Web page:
Meanwhile a Twitter user alerted me to yet another incident of a fatal shooting where Sehnaoui’s bodyguards are also claimed to be involved, according to at least one report. But I could not find any news articles on that one. Can anyone verify this?
At any rate, are all of these coincidences or “isolated incidents” as Mr. Sehnaoui claims? How probable is it that his bodyguards would be implicated in at least two extremely violent crimes and yet he claims to support justice? What happened to the those who shot up the nightclub? Did they remain employed by Sehnaoui even after the armed violence?
Sehanoui is not alone. I watched and filmed firsthand as a bodyguard associated with MP Nadim Gemayel raced his car into a crowd of protestors, severely injuring one. The event happened right in front of a police station:
The Gemayel bodyguards had previously beaten activists savagely and threatened them with machine guns when they activists demanded they remove their cars that were blocking a street leading to their offices. Gemayel offered numerous varying testimonies on the case when interviewed in the media, even claiming the young feminist activists threw rocks and sticks at his vehicle, an outlandish story not supported by any of the video evidence, which he later backed off of. Still was justice ever served? What happened to those bodyguards?
In yet another case earlier this year a woman was reportedly beaten by bodyguards associated with interior minister Nouhad Machnouk. The women, who turned out to be a lawyer is now suing. But will she make any progress and will the minister be held accountable in any way?
The Lebanese people have long been plagued by the violent savagery of elites and their bodyguards, who not only helped destroy the country during the war years but continue to cause havoc today, blocking streets, intimidating or physically assaulting civilians and then threatening those who speak up or even mention their names in association with the crimes they commit. Media outlets perpetuate the impunity by remaining silent or propagating falsehoods in their favor, often because the news outlets are owned by the politician or his associates. And to top it off, police–also fearful– often stand by and do absolutely nothing. Fortunately today technology is changing this total grip on power as people can now document and broadcast these events in ways never previously imagined. Hopefully this progression of citizen empowerment will eventually continue to the courts and legal system.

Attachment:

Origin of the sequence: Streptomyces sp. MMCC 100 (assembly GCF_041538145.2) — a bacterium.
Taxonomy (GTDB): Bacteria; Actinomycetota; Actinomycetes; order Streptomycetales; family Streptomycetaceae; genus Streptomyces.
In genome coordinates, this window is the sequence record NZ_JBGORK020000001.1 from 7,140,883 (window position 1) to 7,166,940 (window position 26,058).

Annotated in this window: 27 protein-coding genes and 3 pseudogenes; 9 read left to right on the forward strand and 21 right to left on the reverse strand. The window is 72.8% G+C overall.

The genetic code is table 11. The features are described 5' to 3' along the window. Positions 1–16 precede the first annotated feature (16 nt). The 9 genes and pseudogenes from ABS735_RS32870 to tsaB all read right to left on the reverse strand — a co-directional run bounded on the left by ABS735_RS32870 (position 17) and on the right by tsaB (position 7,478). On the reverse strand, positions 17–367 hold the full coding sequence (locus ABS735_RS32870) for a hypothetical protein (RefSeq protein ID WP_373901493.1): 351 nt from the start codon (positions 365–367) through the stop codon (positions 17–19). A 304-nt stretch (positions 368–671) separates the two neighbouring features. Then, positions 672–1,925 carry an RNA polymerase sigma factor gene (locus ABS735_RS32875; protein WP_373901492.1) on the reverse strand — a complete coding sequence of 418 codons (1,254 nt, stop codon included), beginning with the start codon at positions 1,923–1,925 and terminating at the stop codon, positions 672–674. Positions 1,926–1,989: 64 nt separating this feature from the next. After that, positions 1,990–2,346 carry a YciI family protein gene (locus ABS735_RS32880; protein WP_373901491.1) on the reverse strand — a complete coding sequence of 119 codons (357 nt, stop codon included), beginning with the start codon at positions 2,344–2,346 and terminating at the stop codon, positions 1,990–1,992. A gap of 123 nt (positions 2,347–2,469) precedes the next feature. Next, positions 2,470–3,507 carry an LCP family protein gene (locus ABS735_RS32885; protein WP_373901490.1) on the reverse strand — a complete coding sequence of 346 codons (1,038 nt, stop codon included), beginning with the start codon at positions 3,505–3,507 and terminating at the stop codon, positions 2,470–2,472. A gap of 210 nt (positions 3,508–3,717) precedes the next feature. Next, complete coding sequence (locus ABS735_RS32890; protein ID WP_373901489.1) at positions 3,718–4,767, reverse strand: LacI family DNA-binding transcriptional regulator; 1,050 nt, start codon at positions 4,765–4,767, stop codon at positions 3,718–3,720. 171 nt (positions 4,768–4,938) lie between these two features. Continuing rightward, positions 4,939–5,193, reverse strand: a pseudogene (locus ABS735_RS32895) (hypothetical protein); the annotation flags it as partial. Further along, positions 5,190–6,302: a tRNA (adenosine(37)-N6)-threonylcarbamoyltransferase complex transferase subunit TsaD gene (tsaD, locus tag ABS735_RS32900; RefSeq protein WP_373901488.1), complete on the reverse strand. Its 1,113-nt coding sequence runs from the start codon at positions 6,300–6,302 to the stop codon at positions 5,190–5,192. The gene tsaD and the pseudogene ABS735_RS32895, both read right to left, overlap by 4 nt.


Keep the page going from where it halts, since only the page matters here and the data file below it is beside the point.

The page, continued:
One item worth debating: Should elites also be held accountable for the men who carry deadly weapons in their name? Perhaps bodyguards would be less monstrous if their bosses could actually go to jail for the violence they regularly commit.
Tonight, some have planned to march to Mr. Sehnaoui’s mansion demanding justice. Others have started a crowd-funding campaign to help the family pay for the legal case. And the hashtag #JusticeforGeorges is starting to go viral on social media, along with dozens of news stories. Step by step, people are starting to chip away at once untouchable elite power that endangers their lives and those of their children. It is sad that Georges and many others have had to pay the ultimate price so that society can begin to question those who rule this country with impunity.
UPDATE: A crowd of police have deployed to protect Mr. Sehnaoui’s mansion from family and friends of the victims. One woman shouted out: “Where were the police yesterday when Georges was stabbed in the street?”
UPDATE 2 (18/7/15): The crowd-funding campaign to raise money for Georges’ family has already exceeded its goal and raised over $15,000 in just one day:
UPDATE 3 (18/7/15): The news site Naharnet is expanding the list of alleged past crimes by the bodyguard who killed Georges as well as other bodyguards supposedly working for the same banker. In addition to the 2010 nightclub shooting, they have compiled a list from various news organizations which includes:
-The reported shooting death of a man at a motorcycle shop in 2012 (mentioned briefly above) in Saad Bouchrieh
-The reported beating and cutting off of an ear of a sports instructor in 2012 and intimidation of a female student at Zahrat el-Ishan school in Ashrafieh
-The reported beating of a valet parking attendant in 2009 at Sofitel hotel in Ashrafieh
You can read the full roundup here. If anyone can confirm or deny of these events please feel free to share in the comments below.